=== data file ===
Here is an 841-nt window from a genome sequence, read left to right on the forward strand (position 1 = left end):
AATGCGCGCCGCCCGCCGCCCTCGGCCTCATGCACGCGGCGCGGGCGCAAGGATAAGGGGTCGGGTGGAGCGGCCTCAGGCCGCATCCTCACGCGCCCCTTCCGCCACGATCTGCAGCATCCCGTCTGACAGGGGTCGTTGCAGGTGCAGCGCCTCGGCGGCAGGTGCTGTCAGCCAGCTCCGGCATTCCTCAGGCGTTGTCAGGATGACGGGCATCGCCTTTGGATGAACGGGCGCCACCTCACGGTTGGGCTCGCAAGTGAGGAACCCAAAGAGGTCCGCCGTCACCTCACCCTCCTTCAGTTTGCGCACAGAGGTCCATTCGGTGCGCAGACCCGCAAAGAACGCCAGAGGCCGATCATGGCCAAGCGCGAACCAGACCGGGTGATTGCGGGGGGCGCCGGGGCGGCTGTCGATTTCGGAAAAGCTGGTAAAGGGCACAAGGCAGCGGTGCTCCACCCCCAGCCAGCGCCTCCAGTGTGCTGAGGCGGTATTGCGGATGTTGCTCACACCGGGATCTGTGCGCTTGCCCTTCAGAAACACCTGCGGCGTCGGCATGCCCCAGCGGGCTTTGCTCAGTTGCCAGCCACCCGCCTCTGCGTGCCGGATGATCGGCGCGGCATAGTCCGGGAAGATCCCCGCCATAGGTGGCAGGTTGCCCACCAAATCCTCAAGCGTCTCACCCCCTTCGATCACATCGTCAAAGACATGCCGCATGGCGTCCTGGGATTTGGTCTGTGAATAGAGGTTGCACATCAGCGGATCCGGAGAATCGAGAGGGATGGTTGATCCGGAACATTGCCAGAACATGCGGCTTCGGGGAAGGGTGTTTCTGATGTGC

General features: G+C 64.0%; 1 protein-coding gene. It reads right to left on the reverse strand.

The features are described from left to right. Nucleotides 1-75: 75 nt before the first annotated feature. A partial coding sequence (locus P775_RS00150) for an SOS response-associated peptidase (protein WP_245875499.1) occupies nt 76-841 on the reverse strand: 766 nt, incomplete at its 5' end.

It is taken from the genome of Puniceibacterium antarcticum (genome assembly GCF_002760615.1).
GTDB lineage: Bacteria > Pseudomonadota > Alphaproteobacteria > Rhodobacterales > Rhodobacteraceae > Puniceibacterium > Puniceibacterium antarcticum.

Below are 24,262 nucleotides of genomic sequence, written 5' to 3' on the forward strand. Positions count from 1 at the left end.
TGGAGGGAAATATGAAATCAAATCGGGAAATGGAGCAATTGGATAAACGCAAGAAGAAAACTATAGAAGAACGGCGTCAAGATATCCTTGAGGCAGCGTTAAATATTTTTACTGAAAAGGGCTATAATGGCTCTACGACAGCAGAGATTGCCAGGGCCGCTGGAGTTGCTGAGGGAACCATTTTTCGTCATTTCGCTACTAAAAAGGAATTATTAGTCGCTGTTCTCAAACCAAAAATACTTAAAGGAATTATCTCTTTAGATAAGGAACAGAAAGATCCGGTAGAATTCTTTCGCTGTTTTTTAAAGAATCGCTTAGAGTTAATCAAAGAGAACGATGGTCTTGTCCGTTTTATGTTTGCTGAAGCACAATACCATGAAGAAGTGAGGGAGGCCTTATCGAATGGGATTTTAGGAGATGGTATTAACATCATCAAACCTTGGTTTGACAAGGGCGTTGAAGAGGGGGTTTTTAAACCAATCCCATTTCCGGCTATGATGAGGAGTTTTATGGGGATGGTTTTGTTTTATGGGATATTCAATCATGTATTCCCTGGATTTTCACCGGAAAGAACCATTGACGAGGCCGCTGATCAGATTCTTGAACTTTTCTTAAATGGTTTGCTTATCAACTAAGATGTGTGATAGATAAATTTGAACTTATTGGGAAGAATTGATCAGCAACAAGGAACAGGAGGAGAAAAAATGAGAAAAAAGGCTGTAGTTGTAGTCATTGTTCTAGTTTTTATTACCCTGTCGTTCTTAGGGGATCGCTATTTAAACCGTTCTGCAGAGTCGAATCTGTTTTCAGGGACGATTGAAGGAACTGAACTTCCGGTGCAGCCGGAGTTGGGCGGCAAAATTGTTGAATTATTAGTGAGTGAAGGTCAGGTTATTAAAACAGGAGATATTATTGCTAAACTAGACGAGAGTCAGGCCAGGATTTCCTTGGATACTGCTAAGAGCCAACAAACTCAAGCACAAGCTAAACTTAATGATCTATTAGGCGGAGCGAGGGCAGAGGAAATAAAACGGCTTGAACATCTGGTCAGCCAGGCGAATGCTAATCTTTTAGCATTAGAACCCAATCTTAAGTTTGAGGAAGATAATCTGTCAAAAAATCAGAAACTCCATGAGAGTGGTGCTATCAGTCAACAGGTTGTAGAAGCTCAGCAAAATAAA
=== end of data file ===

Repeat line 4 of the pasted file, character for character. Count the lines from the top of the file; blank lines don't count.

The features are described from left to right. Nucleotides 1-75: 75 nt before the first annotated feature. A partial coding sequence (locus P775_RS00150) for an SOS response-associated peptidase (protein WP_245875499.1) occupies nt 76-841 on the reverse strand: 766 nt, incomplete at its 5' end.